Ah, money. It came up a lot in my chats. It is clear to me that the world is made up two kinds of retired persons – those with a pension and those without. Good pensions that have some benefits and a steady and inflation adjusting income are what let you take that out of your stress basket.

The relationship of money and health came up a lot too. What does it take to go into a retirement home or have home health care at some later point? Those numbers are a bit scary and need to be considered, particularly if you live in a place that does not provide these things as part of a government programme.

While the comments came from retired people in all walks of life, a common bit of advice was to be honest with yourself when looking at the future and your finances. Property taxes, groceries, utilities etc. will all keep going up in cost – will your income move with those costs or be eroded over time? Can you realistically work part time if your costs and income don’t match? Perhaps for the short term, but not over the longer haul.

Sit down with a big pot of coffee and a calculator and set out conservatively what your income will look like over the next twenty years and what your expenses will probably look like over that period. It will tell you just how much you can spend each year on those trips or dinners out. It is also the exercise that has kept many from taking the retirement leap.


This title sounds grand doesn’t it. What it needs is the tag line or caveat below within your resources and capabilities. When chatting with very elderly people I have learned that very few regret trying something – even something that turned out to not be the best thing for them financially or that did not live up to their expectations. If you have worked as an accountant your whole working life and always loved  flowers and longed to have a flower shop, it may be better to have that flower shop for a least a few years, even if it does not work out perfectly financially.

There was a time when retirement really meant retiring from and not retiring to. This is a fundamental distinction. A head chef I once worked for had a little tattered and stained cartoon up by his meal planning area. It showed two old fellows sitting in a boat fishing. The dialogue box said “I don’t really like fishing, but I like golf even less”.  The implication was that these  were the only two things you could do in retirement.

The really interesting thing is how much this time is like that period right after high school or university when you have your whole life ahead of you and you get to do whatever you want. Don’t waste it. So think big and make those changes or undertake those projects (within your resources and capabilities).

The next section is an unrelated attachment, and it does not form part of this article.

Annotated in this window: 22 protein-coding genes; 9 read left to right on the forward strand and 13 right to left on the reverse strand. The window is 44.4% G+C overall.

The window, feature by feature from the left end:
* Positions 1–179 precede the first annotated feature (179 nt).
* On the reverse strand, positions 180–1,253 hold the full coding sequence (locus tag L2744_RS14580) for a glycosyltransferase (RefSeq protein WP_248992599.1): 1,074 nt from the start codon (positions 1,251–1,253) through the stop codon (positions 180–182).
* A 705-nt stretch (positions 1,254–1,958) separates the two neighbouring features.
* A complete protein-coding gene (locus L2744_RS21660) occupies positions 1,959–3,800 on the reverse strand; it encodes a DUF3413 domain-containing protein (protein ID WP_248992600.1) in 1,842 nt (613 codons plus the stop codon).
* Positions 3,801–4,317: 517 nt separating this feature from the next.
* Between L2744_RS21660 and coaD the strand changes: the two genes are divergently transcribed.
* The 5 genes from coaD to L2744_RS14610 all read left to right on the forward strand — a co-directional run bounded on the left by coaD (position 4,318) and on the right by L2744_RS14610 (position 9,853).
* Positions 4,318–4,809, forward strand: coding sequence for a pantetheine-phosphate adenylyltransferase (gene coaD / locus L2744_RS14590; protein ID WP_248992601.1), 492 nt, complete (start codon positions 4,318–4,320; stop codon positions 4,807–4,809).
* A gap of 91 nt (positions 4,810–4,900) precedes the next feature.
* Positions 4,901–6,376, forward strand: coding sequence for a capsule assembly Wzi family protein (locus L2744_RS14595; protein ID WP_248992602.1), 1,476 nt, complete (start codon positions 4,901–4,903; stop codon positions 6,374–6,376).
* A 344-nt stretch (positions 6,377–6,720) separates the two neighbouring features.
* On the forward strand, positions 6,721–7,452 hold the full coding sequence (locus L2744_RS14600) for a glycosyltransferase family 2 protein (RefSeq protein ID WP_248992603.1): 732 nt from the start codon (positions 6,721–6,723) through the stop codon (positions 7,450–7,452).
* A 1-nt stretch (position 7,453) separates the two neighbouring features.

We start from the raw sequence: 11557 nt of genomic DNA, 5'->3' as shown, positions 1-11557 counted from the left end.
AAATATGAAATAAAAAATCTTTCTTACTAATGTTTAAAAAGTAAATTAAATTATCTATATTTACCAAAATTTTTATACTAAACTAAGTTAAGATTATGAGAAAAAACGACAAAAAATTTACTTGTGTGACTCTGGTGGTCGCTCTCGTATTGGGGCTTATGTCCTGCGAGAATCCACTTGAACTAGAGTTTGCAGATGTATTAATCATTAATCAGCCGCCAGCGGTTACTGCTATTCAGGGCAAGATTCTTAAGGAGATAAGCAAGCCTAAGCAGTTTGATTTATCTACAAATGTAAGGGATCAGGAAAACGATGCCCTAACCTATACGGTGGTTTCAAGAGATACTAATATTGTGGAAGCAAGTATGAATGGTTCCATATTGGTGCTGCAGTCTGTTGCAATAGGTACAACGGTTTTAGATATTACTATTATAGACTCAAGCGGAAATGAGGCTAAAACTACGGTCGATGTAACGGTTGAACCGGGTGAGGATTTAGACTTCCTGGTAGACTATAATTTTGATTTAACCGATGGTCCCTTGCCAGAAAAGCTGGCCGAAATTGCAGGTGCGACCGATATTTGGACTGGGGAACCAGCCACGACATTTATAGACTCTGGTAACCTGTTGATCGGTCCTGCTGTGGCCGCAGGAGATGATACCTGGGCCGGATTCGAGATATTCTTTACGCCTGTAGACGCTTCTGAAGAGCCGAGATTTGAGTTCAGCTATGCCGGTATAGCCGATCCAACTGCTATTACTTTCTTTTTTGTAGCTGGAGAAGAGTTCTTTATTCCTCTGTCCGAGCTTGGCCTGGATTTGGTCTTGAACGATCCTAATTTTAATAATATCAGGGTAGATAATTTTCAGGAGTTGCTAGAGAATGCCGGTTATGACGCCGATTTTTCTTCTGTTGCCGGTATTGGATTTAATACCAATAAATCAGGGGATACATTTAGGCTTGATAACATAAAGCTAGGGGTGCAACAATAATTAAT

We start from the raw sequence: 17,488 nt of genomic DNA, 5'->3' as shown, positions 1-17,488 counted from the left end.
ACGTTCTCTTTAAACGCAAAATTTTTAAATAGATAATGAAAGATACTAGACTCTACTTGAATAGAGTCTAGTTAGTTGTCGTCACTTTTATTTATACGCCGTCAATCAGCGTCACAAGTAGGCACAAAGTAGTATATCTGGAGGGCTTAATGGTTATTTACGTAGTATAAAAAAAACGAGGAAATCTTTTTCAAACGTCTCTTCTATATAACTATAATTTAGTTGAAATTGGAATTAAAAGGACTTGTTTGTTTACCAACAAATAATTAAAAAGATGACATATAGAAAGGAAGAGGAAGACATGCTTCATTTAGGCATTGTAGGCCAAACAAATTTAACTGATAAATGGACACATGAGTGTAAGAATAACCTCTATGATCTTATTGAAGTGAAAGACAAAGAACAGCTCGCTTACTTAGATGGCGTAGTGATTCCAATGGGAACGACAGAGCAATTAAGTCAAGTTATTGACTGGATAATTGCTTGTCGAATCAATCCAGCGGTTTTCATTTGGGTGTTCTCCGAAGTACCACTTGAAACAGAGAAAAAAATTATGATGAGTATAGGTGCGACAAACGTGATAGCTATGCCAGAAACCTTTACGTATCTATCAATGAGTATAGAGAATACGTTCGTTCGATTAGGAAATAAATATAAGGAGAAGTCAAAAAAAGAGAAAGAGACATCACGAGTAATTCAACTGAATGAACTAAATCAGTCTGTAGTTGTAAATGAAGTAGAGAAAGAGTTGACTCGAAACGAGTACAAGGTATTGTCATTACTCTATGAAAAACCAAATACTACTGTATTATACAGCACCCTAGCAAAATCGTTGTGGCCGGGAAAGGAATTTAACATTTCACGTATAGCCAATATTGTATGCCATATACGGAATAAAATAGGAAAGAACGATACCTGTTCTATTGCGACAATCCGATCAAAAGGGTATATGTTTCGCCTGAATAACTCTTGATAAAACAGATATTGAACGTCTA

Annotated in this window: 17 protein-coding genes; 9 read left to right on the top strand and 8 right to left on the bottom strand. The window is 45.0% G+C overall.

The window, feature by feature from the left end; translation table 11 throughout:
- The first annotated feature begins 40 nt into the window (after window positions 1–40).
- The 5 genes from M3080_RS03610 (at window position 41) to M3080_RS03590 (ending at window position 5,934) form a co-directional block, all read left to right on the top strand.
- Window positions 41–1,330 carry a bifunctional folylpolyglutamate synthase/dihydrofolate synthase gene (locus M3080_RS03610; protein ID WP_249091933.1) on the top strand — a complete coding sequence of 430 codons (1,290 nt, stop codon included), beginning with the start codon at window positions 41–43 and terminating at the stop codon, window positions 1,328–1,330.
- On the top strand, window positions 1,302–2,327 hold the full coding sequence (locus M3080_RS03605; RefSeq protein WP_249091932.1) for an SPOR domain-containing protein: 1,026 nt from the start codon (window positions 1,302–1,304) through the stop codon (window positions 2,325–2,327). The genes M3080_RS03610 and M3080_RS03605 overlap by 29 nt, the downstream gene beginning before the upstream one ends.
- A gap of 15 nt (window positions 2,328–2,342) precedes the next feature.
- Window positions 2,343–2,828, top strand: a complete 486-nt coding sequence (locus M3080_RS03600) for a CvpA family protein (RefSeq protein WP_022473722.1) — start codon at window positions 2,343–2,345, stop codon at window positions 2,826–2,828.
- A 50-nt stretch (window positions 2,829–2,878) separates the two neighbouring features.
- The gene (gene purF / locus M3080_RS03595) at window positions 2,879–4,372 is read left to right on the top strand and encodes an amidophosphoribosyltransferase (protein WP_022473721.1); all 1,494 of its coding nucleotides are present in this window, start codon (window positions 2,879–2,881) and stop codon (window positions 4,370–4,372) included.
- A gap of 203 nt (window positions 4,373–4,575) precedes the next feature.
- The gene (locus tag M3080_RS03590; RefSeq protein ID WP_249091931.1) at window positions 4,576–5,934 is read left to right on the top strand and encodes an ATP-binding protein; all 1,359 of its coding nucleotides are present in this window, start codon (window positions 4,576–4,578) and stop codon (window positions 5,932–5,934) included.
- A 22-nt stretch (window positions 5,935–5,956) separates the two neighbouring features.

Like the comments earlier about being realistic about setting the different goals for different stages of your retirement,  the notion of the right thing for right now is an important one. I have talked about this before and it is simply the idea that an activity or pursuit doesn’t have to be forever, but might be the perfect thing to do for a time, and then have as a memory. The beach house or country cottage may not be sustainable in terms of costs but might be a possibility for a few years.


I don’t tend to think of things as either strategic or tactical. Strategic are those decisions that are fundamental building blocks to achieve long term outcomes, while tactical are just those opportunities that come up from time to time that are beneficial to pursue. A formation for a soccer team and plan is strategic, but an error by the other team creating an opportunity to score is a tactical opportunity.

A few of my better educated friends went on at some length about how this applies in retirement.

Have a series of plans – short, mid, long term that will help you fulfill yourself. Anything that supports these should be a real priority as they are strategic.

But sometimes opportunities come up that are tantalizing. They need to be evaluated as whether they support, are neutral or a negative relative to your longer- term strategic goals. At earlier stages in life you can go off and pursue these tactical opportunities, sometimes for years,  and still have a chance to get back on track later. But in your retirement years I have learned you can only pursue those tactical opportunities that are positive or neutral to your longer term strategic goals as you wont have the time to recover.

I had not really thought about it in these terms but now that I am and looking back, I wish I had thought this way earlier in my life.


If you are a couple you need to think about these things individually and then see how you can mesh it all as a couple. A tough challenge I think, but a necessary process.

If single, several friends told me they found it, in most cases, rewarding to share their longer term plans with their children, siblings and close friends and often had some valuable feedback. Feedback is good, particularly from those you are close to and respect.